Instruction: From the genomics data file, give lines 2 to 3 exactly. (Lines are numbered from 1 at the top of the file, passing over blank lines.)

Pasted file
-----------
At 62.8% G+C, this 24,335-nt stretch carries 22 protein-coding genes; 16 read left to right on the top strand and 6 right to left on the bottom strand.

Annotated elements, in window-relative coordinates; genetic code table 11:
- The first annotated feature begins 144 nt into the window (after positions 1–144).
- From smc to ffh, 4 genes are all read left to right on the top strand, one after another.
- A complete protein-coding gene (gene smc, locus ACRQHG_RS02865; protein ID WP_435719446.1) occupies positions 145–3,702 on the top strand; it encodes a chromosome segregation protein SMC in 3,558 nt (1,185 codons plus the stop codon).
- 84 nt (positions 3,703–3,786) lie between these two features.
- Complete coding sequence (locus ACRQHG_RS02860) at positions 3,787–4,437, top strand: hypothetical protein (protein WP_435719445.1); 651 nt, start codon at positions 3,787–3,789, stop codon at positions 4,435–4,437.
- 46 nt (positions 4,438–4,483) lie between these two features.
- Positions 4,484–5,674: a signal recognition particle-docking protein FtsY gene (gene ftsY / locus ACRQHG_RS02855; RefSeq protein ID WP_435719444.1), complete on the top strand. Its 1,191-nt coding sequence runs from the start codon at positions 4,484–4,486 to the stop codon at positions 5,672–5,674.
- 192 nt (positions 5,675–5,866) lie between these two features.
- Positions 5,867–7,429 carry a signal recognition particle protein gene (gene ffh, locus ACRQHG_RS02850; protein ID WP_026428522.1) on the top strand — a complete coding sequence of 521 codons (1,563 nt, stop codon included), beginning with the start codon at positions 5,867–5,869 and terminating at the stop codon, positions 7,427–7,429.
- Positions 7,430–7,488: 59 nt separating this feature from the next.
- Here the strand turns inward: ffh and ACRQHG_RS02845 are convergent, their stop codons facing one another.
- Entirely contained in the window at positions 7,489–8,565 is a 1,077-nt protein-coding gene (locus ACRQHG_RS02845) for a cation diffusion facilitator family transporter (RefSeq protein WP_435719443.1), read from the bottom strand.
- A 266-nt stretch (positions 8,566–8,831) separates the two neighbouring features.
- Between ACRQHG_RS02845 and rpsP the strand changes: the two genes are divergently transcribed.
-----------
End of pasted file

Annotated elements, in window-relative coordinates; genetic code table 11:
- The first annotated feature begins 144 nt into the window (after positions 1–144).